Bathymodiolus childressi

From Wikipedia, the free encyclopedia
Jump to: navigation, search
Bathymodiolus childressi
Bathymodiolus childressi.jpg
Scientific classification
Kingdom: Animalia
Phylum: Mollusca
Class: Bivalvia
Subclass: Pteriomorphia
Order: Mytiloida
Family: Mytilidae
Genus: Bathymodiolus
Species: B. childressi
Binomial name
Bathymodiolus childressi
Gustafson, Turner, Lutz, & Vrijenhoek, 1998[1]

Bathymodiolus childressi is a species of deepwater mussel, a marine bivalve mollusk species in the family Mytilidae, the mussels.

Although this species has been known since 1985,[2] it was formally described as a species in 1998.[1]


This species lives in cold seeps in the Gulf of Mexico.[3]

Bathymodiolus childressi is stenothermal species living in temperatures ranging from 6.5 to 7.2 °C.[4] However it was able to survive the temperature of 20 °C in the laboratory.[4]


This mussel harbors intracellular methanotrophic bacteria in its gills.[2] The bacteria provide carbon to the mussel.

Interspecific relationships[edit]

The snail Bathynerita naticoidea can detect beds of the mussel Bathymodiolus childressi. It is attracted to water that has been altered by this species of mussel,[3] but the nature of the attractant was not discovered yet.[3] This snail also feeds on periphyton of methanotrophic bacteria that grow on the shells of Bathymodiolus childressi,[3] living on the decomposing periostracum of the mussels[3] and on byssal fibres of those mussels.[3]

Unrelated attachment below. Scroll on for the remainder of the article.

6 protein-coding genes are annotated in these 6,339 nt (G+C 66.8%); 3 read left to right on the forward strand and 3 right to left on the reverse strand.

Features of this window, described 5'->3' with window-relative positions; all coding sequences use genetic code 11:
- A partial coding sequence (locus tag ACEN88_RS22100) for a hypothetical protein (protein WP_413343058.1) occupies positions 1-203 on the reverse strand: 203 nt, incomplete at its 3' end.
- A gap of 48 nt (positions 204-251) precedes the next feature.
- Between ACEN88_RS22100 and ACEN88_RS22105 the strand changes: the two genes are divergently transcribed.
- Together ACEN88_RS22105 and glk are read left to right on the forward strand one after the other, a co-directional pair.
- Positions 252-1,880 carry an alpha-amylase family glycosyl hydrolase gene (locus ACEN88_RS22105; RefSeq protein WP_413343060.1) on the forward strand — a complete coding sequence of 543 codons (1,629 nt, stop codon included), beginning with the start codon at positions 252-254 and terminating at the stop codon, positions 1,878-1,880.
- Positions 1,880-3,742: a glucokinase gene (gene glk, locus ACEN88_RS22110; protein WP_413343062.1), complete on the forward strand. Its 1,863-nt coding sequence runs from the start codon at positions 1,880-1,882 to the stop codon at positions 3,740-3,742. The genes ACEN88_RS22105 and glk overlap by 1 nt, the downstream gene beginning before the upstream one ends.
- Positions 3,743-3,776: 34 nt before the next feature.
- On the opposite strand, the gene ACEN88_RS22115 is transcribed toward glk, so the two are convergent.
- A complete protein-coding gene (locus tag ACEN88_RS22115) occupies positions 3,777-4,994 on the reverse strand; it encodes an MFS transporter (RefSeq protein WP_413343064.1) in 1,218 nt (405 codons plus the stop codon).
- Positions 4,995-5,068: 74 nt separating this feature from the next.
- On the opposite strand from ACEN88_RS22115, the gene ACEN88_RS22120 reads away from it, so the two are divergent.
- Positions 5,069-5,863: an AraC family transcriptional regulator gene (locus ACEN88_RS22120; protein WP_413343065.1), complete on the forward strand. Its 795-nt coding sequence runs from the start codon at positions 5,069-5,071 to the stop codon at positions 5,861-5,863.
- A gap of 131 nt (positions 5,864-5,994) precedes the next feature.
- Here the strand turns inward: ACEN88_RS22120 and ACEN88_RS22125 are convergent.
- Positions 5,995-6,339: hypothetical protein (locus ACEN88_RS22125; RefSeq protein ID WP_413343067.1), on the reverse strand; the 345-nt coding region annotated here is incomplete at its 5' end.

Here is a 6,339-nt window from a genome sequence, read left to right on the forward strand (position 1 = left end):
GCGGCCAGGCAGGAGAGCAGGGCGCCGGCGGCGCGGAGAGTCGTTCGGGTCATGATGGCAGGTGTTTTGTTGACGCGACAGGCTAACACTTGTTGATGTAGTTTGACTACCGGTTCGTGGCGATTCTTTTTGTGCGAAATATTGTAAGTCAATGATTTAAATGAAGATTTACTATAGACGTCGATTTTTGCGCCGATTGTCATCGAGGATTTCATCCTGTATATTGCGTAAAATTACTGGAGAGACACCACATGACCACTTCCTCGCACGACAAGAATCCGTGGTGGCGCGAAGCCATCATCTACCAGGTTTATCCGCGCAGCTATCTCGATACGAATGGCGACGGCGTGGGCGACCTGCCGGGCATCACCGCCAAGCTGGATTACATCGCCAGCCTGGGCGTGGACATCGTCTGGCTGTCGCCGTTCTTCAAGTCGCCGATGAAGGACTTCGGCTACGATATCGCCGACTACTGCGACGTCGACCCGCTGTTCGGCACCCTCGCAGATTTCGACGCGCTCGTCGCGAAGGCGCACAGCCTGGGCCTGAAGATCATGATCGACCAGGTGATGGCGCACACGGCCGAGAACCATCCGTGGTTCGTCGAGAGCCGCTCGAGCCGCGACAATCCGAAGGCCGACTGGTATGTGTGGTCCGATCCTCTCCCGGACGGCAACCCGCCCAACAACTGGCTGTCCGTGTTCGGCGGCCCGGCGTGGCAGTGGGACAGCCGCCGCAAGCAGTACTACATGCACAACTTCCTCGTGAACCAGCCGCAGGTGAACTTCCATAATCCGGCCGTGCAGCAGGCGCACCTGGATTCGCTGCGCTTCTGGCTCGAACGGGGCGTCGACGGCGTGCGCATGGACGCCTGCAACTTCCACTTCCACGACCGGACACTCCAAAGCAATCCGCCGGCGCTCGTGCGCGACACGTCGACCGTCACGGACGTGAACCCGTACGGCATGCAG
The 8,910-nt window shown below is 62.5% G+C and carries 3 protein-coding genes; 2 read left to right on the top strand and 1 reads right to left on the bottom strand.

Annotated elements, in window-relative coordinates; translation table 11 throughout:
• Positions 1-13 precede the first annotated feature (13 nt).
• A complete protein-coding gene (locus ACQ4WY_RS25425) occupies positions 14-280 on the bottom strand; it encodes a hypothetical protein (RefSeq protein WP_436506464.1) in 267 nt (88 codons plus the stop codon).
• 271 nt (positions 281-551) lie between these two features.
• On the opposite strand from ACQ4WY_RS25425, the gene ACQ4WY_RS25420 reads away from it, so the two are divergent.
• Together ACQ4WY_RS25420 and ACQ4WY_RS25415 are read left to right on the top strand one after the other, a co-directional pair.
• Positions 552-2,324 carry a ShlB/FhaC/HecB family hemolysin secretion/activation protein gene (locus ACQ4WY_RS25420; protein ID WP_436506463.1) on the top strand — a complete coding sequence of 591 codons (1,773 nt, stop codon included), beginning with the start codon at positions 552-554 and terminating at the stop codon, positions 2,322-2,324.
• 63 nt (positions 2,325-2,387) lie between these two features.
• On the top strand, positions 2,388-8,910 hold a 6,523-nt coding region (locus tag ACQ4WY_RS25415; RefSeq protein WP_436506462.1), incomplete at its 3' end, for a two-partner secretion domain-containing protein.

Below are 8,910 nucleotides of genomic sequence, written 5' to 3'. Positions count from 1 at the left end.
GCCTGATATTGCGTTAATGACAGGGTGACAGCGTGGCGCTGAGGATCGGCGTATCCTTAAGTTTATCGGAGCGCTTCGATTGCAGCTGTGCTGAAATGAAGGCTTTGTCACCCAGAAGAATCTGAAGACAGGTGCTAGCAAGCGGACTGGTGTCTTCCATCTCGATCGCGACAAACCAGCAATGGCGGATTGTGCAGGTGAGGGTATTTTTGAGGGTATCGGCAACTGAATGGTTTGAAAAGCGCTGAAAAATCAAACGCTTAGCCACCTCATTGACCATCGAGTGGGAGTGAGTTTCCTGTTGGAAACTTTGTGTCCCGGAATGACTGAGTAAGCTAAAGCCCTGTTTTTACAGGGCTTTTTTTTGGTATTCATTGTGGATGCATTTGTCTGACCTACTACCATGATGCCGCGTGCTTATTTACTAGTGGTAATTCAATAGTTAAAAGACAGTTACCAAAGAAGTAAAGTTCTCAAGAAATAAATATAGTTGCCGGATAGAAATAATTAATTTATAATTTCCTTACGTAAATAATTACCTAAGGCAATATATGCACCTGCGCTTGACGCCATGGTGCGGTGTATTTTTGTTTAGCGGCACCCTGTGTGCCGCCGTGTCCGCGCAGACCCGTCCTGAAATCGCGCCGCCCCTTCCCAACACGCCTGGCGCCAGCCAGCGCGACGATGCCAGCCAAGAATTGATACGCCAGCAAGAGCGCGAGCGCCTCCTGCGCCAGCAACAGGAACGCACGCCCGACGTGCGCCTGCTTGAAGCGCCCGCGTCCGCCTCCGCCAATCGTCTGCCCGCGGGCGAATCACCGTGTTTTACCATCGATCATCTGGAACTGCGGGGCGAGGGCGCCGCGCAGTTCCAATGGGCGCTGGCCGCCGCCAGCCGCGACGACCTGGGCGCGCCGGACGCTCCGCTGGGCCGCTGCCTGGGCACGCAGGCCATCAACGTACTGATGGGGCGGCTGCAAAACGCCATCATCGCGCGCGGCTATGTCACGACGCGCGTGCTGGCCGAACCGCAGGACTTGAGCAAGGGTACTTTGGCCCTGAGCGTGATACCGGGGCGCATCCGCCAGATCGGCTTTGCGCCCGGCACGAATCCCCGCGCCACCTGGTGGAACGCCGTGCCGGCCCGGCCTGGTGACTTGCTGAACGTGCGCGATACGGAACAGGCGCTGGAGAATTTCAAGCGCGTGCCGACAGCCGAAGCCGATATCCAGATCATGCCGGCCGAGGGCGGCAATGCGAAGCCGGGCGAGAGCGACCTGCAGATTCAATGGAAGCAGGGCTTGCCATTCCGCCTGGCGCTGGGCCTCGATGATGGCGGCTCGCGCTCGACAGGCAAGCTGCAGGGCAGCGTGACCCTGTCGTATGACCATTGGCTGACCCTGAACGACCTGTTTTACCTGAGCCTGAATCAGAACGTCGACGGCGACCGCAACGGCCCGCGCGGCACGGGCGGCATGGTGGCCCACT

This species was named after James J. Childress, a marine biologist who investigated the physiology of this mussel at the University of California, Santa Barbara.[5]


  1. ^ a b Gustafson R. G., Turner R. D., Lutz R. A. & Vrijenhoek R. C. (1998). "A new genus and five new species of mussels (Bivalvia, Mytilidae) from deep-sea sulfide/hydrocarbon seeps in the Gulf of Mexico". Malacologia 40(1-2): 63-112. page 84.
  2. ^ a b Childress J.J., Fisher C.R., Brooks J.M., Kennicutt M.C., II, Bidigare R. & Anderson A. (1986) A methanotrophic marine molluscan symbiosis: mussels fueled by gas. Science, 233, 1306-1308.
  3. ^ a b c d e f Dattagupta S., Martin J., Liao S., Carney R. S. & Fisher C. R. (2007). "Deep-sea hydrocarbon seep gastropod Bathynerita naticoidea responds to cues from the habitat-providing mussel Bathymodiolus childressi". Marine Ecology 28(1): 193-198. doi:10.1111/j.1439-0485.2006.00130.x
  4. ^ a b Berger M. S. & Young C. M. (2006). "Physiological response of the cold-seep mussel Bathymodiolus childressi to acutely elevated temperature". Marine Biology 149(6): 1397-1402. doi:10.1007/s00227-006-0310-8
  5. ^ "Biographical Etymology of Marine Organism Names". Retrieved 28 July 2012. 

External links[edit]